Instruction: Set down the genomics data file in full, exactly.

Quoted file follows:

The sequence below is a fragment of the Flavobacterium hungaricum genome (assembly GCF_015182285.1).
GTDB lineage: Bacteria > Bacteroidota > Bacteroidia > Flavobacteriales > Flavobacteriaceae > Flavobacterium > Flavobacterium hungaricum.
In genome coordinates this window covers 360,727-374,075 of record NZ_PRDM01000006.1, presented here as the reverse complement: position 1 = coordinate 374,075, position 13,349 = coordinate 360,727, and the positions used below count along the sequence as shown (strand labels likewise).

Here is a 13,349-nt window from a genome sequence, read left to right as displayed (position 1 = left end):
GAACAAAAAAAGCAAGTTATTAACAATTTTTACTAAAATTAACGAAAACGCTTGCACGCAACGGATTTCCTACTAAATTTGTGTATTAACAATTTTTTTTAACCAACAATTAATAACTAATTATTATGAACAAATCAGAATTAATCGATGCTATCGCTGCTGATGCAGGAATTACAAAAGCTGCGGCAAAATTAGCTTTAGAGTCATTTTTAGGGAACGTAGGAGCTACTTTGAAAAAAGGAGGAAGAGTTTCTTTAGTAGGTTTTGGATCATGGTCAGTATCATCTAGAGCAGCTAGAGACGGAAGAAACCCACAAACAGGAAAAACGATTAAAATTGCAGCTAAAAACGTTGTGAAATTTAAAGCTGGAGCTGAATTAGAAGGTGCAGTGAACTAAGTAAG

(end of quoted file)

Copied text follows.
The sequence below is a fragment of the Flavobacterium hungaricum genome (assembly GCF_015182285.1).
GTDB lineage: Bacteria > Bacteroidota > Bacteroidia > Flavobacteriales > Flavobacteriaceae > Flavobacterium > Flavobacterium hungaricum.
In genome coordinates this window covers 360,727-374,075 of record NZ_PRDM01000006.1, presented here as the reverse complement: position 1 = coordinate 374,075, position 13,349 = coordinate 360,727, and the positions used below count along the sequence as shown (strand labels likewise).

Here is a 13,349-nt window from a genome sequence, read left to right as displayed (position 1 = left end):
GAACAAAAAAAGCAAGTTATTAACAATTTTTACTAAAATTAACGAAAACGCTTGCACGCAACGGATTTCCTACTAAATTTGTGTATTAACAATTTTTTTTAACCAACAATTAATAACTAATTATTATGAACAAATCAGAATTAATCGATGCTATCGCTGCTGATGCAGGAATTACAAAAGCTGCGGCAAAATTAGCTTTAGAGTCATTTTTAGGGAACGTAGGAGCTACTTTGAAAAAAGGAGGAAGAGTTTCTTTAGTAGGTTTTGGATCATGGTCAGTATCATCTAGAGCAGCTAGAGACGGAAGAAACCCACAAACAGGAAAAACGATTAAAATTGCAGCTAAAAACGTTGTGAAATTTAAAGCTGGAGCTGAATTAGAAGGTGCAGTGAACTAAGTAAG